Genome wide search for genes specifically expressed on immune cells and consisting of an extracellular Ig domain, type I transmembrane region together with either ITIMs or immunoreceptor tyrosine-based activation motifs (ITAMs), have revealed the existence of an additional inhibitory receptor namely T cell immunoreceptor with Ig and ITIM domains (TIGIT) [53, 54]. It belongs to the type 1 transmembrane proteins with an cytoplasmatic tail containing an immunoglobulin tail tyrosine (ITT)- like phosphorylation motif and ITIM [55]. Its expression is widely distributed across various T cell subsets including follicular helper T cells (TFH), Tregs, activated/memory T cells, natural killer (NK) and natural killer T (NKT) cells [53, 54, 56]. TIGIT attachment to poliovirus receptors (PVR) CD155/ CD112 results in the Grb2 mediated- recruitment of the SHIP1 phosphatase and downstream inhibition of NF-kB, PI3K and MAPK pathways [57, 58]. PVRs are expressed on APCs, endothelial cells, epithelial cells, but also on a number of tumor cells, which are inducible by Ras activation, Toll-like receptor (TLR) engagement and genotoxic stress [5964].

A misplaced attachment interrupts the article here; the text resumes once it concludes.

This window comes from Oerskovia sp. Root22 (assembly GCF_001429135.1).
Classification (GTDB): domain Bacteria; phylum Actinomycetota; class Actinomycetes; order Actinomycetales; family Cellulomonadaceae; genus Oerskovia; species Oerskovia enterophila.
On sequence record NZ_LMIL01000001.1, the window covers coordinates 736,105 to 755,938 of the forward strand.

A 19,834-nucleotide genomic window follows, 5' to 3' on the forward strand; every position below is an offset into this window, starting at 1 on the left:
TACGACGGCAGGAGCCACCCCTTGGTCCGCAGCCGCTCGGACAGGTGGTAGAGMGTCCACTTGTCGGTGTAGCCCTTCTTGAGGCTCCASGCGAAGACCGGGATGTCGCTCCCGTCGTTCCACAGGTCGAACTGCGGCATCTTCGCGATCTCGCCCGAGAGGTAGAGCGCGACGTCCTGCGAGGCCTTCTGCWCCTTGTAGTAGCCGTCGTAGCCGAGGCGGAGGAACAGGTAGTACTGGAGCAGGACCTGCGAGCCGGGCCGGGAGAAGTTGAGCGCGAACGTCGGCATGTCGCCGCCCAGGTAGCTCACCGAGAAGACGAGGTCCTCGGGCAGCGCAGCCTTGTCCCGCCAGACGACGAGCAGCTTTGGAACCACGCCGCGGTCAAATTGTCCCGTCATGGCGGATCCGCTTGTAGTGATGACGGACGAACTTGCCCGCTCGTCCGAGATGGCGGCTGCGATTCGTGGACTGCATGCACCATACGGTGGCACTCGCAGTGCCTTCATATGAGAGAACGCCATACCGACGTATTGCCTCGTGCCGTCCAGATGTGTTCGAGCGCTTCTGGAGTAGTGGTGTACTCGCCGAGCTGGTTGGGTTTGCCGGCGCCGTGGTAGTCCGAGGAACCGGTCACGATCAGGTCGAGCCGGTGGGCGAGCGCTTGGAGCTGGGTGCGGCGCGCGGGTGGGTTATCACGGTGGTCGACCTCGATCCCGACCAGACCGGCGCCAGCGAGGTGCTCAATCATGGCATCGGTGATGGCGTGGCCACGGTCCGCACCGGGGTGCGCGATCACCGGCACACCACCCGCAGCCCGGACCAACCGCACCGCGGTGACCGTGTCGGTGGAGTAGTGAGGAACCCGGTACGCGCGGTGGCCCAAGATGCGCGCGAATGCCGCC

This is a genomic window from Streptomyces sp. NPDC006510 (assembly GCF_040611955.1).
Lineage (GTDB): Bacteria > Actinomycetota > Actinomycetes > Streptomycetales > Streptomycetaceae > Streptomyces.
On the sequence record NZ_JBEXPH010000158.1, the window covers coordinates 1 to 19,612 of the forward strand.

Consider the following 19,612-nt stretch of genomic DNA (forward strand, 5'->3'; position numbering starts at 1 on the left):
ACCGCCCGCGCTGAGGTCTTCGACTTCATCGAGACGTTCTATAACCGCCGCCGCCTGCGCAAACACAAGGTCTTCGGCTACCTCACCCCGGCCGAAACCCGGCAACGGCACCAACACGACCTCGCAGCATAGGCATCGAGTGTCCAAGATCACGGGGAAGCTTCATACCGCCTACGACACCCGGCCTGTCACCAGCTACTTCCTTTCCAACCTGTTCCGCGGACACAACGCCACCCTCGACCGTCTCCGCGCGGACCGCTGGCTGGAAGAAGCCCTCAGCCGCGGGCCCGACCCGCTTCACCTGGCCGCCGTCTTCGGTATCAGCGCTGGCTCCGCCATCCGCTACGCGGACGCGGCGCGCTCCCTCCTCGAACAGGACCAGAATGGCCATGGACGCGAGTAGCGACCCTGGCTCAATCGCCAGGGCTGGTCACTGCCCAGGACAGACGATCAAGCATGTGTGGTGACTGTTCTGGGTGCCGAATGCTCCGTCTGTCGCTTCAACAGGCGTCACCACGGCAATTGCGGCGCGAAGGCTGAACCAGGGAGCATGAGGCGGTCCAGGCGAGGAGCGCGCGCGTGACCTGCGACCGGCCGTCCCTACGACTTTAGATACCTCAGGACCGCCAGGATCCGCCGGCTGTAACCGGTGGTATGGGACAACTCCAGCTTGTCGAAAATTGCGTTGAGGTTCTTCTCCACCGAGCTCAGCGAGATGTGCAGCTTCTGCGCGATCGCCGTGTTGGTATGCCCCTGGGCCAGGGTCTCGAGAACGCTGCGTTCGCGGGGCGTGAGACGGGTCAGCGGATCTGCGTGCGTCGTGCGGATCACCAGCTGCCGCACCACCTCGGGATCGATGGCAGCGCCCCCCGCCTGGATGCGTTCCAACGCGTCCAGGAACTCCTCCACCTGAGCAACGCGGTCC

Similar to CTLA-4/CD28 interactions, TIGIT shares the same ligands as the costimulatory molecule CD226 and competes for ligation resulting in the inhibition of T cell activation [65]. Interestingly, TIGIT is also capable of directly preventing the homodimerization of CD226 [65] leading to impaired TIGIT/CD226 balance, which impedes CD8 and NK cell antitumor and antiviral T cell response [66, 67]. Additionally, experiments in CD226 deficient mice showed impaired T cell proliferation, reduced immunological synapse formation and antitumor cytotoxicity [68]. Whereas an agonistic TIGIT antibody decreases T cell activation via CD3/CD28 stimulation, TIGIT knockdown enhances T cell proliferation, effector cytokine production such as IFNγ, IL-2 while decreasing IL-10 levels [69]. Additionally, circulating TIGIT+ TFH cells produce higher levels of IL-21 and IL-4 and decreased IFNγ secretion compared to TIGIT TFH cells promoting the differentiation and activation of B cells upon chronic stimulation [56]. Notably, the transcription factor FoxP3 regulates TIGIT expression and furthermore TIGIT+ Tregs exhibit higher suppressive functions compared to TIGIT Tregs [70, 71]. Besides the expression of additional inhibitory receptors, TIGIT+ Tregs are promoting Th2 responses by attenuating the secretion of the pro-inflammatory cytokines IFNγ and IL-17 [71].

Pre-clinical tumor studies showed that the specific co-inhibition of the TIGIT and PD-1 checkpoint axis causes a significant enhancement of anti-melanoma immune responses by increasing the effector function of cytotoxic T cells [72, 73]. Additionally, TIGIT positive tumor infiltrating CD8 T-cells could be detected in other solid-tumor entities such as small-cell lung carcinomas and colorectal carcinomas [65, 74]. Taken together, the combination of an anti-TIGIT and anti-PD-1 therapy could be a promising approach with associated stratified tumor entities in the future.